Theresa May lost her majority in June, but she's trying to use the Repeal bill to undemocratically cling on to power argues Josh Holmes
On Tuesday, Theresa May will try to pull off a parliamentary coup that will give her the power to pass any law she wants, despite not winning the election. And the chances are she’ll get away with it.
The Tories are in a very difficult position. In June, they lost the power to pass laws in Parliament without major compromise, but they know that calling another general election would mean handing power to Jeremy Corbyn. May has therefore been attempting to stabilise the ship – first, with the DUP deal, which is already looking shabby and moth-eaten, and now with her new plan: simply to rig Parliament to give her the majority she didn’t win in June.
To understand the seriousness of May’s power grab, it is necessary to look at how British democracy works. Although it is home to the mother of all Parliaments, Britain has a peculiarly limited form of democracy. In fact, an honest observer would find it very difficult to describe Britain as a democracy at all. Yes, the British people can vote, but not for any of the institutions that actually exercise power.
Power is held by a Government that is unusually centralised by the standards of other democracies. In the 1960s, the right-wing Lord Halisham, fearing the enormous power that would fall into Labour’s hands if that notorious radical Harold Wilsongot into office, described the British system as an elective dictatorship: once someone gets into government, they can do pretty much whatever they like with no checks on their power. The term stuck, and is today used by many constitutionalists.
Unlike most other democracies, we don’t vote for our Government. Whereas Americans have three separate votes – for the House of Representatives, the Senate and the presidency – we vote for only half of our Parliament. That might be acceptable if the House of Commons had the power to stand up to the Government, but it doesn’t. The whole point of a Parliament is to scrutinise and amend the laws that the Government puts before it,butunder normal circumstances every single vote in the House of Commons is rigged. If the Government has a majority, it can guarantee that, unless there is a major rebellion within its own ranks, it will win every vote. Blairlost only four votes during the whole of his 10 years as Prime Minister, and Cameron lost only nine,despite the fact that the Tories were a minority party for most of his premiership.
This is why the June election was so significant. For the first time in living memory, the House of Commons is functioning like a Parliament, and the Government has got to fight for every victory. It has already had to concede a Labour amendment to the Queen’s Speech – previously unthinkable – and has responded by avoiding Parliament as much as possible. But it can’t do that forever. It has now got to the point at which it needs to engage with Parliament to pass laws, which is why Theresa May is launching her coup.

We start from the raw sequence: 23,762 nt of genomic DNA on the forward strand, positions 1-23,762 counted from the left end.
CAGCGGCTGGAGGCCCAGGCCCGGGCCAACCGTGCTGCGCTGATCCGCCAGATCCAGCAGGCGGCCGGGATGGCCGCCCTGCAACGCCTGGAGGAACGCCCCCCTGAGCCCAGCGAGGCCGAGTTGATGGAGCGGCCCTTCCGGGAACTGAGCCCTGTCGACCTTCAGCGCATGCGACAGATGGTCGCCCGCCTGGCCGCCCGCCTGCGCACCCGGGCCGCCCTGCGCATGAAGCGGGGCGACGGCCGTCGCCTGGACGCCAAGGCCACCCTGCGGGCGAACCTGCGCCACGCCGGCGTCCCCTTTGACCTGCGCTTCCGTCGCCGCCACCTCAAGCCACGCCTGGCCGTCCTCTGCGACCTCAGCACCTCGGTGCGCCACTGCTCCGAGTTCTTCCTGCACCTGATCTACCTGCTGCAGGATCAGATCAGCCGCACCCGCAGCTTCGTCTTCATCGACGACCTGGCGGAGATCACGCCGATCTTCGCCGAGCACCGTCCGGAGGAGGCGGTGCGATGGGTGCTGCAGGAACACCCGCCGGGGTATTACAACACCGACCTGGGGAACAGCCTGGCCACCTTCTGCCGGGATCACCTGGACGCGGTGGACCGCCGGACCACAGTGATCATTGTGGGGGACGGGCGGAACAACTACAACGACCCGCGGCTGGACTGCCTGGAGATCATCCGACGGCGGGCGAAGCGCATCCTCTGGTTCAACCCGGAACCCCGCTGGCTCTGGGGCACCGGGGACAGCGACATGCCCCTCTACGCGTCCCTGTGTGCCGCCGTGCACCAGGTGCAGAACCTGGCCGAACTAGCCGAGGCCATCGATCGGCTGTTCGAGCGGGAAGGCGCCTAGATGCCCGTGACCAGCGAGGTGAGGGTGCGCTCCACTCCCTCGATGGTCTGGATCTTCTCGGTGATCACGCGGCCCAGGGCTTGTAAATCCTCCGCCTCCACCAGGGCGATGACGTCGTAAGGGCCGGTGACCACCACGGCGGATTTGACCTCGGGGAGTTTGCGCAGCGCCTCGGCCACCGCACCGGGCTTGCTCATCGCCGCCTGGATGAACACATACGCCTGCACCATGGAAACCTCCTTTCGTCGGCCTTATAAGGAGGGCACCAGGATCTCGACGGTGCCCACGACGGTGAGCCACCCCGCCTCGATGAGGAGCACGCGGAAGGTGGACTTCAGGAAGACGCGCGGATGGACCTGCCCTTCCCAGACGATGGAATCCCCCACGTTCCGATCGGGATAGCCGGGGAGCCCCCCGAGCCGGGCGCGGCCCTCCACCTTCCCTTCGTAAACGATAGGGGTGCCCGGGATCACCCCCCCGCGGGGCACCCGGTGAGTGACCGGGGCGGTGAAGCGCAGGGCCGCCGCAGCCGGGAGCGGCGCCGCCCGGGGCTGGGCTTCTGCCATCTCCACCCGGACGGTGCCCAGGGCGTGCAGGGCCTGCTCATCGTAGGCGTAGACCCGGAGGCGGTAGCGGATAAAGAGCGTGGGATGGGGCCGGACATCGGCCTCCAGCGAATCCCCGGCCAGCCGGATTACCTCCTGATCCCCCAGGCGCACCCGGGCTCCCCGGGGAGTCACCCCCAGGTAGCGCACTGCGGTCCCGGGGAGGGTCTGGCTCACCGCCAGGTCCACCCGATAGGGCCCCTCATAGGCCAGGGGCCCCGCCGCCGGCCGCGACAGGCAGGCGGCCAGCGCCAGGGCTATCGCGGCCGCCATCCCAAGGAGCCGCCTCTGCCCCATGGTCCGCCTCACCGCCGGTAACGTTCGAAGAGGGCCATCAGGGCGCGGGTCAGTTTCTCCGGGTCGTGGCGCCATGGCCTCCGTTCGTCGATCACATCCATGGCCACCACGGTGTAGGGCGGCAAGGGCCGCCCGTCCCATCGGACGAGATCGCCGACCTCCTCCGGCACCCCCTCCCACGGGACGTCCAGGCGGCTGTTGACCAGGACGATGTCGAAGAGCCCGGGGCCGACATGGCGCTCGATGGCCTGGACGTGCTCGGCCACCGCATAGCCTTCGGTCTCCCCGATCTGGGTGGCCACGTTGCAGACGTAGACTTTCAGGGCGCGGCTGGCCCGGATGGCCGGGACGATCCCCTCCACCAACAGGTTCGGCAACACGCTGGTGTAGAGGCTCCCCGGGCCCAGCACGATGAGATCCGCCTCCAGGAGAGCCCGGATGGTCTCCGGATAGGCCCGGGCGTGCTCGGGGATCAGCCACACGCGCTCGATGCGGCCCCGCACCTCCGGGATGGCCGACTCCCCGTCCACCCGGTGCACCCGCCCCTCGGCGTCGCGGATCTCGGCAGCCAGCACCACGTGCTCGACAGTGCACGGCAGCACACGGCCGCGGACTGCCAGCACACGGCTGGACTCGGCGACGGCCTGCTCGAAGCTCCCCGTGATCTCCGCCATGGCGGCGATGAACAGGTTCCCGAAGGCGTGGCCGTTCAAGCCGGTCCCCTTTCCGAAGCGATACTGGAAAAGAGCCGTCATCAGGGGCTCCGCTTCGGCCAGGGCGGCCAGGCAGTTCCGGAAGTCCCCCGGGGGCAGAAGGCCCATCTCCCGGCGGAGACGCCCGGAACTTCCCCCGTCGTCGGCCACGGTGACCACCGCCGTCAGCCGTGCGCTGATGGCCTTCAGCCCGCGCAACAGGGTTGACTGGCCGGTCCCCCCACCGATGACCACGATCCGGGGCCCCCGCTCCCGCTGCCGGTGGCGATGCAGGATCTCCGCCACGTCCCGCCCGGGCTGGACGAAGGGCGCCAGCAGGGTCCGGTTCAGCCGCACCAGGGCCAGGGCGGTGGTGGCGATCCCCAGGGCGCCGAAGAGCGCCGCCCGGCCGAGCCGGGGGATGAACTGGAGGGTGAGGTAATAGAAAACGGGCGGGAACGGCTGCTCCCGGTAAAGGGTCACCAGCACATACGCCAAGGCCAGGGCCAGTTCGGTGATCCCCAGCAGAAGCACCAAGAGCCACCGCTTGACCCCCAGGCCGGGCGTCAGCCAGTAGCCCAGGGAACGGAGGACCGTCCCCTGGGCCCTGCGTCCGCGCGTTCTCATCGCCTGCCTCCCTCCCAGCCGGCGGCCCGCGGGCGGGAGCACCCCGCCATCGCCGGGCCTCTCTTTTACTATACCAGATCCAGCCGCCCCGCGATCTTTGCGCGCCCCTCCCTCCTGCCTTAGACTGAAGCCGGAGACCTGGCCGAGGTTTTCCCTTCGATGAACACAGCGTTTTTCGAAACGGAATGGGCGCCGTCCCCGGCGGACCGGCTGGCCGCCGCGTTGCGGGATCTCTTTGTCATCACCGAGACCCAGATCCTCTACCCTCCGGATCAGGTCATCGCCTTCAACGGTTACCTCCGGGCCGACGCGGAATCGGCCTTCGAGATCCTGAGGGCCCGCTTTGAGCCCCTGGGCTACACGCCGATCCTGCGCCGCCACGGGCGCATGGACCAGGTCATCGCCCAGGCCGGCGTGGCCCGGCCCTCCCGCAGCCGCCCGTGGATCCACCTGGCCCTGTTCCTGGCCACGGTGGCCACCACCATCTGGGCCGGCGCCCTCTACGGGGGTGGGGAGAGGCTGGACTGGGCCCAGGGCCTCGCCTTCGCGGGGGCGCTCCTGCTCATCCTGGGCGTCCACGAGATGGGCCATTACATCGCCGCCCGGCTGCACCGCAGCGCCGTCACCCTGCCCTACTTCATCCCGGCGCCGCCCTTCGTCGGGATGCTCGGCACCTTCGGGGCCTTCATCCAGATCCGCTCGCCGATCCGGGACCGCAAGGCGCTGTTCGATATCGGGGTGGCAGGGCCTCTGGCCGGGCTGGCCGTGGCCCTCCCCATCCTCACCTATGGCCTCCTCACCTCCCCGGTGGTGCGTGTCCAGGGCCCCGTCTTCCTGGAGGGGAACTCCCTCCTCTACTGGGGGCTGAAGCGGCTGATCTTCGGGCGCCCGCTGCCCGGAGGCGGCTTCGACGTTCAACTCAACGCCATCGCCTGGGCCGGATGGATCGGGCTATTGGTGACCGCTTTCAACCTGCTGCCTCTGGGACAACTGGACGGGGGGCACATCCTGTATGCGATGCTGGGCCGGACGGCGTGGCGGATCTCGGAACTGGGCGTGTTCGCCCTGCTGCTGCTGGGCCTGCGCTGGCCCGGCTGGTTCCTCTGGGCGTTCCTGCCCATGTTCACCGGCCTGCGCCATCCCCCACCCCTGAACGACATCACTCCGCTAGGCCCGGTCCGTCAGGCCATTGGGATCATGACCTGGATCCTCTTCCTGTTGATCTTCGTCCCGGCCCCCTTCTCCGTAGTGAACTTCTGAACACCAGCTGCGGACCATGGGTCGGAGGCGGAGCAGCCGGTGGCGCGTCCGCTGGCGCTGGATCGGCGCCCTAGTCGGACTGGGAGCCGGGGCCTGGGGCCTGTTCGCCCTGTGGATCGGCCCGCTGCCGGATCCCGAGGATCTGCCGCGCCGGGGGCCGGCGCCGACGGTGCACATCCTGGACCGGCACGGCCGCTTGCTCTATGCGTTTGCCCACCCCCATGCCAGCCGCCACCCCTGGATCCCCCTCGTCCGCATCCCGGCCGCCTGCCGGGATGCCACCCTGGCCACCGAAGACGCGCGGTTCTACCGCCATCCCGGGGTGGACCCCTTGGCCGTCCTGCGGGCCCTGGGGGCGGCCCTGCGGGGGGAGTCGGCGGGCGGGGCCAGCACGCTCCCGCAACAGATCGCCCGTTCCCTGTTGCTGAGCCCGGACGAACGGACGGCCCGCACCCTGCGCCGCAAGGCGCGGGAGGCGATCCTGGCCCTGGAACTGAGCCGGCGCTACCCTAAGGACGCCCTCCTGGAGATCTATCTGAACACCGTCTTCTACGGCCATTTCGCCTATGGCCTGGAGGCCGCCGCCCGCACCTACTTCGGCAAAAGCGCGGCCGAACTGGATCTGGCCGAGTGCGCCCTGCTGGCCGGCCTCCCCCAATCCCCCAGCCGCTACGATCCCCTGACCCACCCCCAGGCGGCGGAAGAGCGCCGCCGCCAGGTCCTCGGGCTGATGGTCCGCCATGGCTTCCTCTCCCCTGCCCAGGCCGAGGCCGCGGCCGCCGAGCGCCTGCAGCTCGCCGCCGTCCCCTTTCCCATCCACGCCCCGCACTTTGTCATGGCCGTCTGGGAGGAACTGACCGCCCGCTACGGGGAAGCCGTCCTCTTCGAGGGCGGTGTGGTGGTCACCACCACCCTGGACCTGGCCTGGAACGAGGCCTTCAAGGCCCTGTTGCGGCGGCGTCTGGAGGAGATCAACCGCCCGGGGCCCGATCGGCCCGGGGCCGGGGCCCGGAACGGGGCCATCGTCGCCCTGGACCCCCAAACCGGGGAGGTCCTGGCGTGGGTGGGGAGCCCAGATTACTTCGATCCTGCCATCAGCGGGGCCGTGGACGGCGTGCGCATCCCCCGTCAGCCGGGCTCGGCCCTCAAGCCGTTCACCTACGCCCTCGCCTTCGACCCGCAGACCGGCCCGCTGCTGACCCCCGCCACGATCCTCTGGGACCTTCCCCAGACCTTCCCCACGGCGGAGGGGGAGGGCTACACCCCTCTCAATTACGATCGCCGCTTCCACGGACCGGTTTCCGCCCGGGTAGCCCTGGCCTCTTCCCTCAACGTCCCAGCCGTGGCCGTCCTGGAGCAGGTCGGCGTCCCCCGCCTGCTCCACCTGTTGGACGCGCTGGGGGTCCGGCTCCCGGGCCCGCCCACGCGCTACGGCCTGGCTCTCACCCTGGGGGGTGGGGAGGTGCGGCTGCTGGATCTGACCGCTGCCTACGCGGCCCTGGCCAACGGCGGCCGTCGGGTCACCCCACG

To become a law, a Bill generally has to go to a legislative committee, which debates it and signs it off. Normally, these committees are also rigged in the Government’s favour. Membership is assigned according to the party composition in the Commons, so a majority Government will automatically have a majority on the committee and will therefore win every single vote. In normal circumstances, committees are thereforea mere technicality: the Opposition may object to something the Government is trying to do, but they have no power to do anything about it.But if the Government has no majority, it is in trouble, because the Opposition will be able to vote down clauses it doesn’t agree with and make amendments. Every piece of legislation therefore becomes a real battleground.
If Theresa May carries off her coup, the Government will be given a majority on committees, even though it doesn’t have a majority in the House. This may sound merely technical and a little arcane, but it has the most serious consequences for democracy. It means that the Tories will win every single vote between now and the next election – which may well be in five years’ time.
May says she needs these powers because, without them, it will be hard for her to pass the Brexit legislation. She is right: it will be hard, and the legislation probably won’t end up looking like what she wants. It will be subject to proper scrutiny, and Labour, the SNP and every other party in Parliamentwill have a real say in shaping its final form. Britain’s post-Brexit future will not be written by the Tory party alone.
But the problem is even more serious than this. If May pulls off her coup, it will apply not just to the Brexit legislation but to any law she wants to push through Parliament – which may be to attack workers’ rights or weaken the welfare state.
The June election was a genuine triumph of democracy. The British people said no to the Tories at the ballot box and stopped them in their tracks. Given the political developments elsewhere in the world, Britain looks like a beacon of hope. If May is unhappy with governing as a minority party, she has a clear option before her: call another election.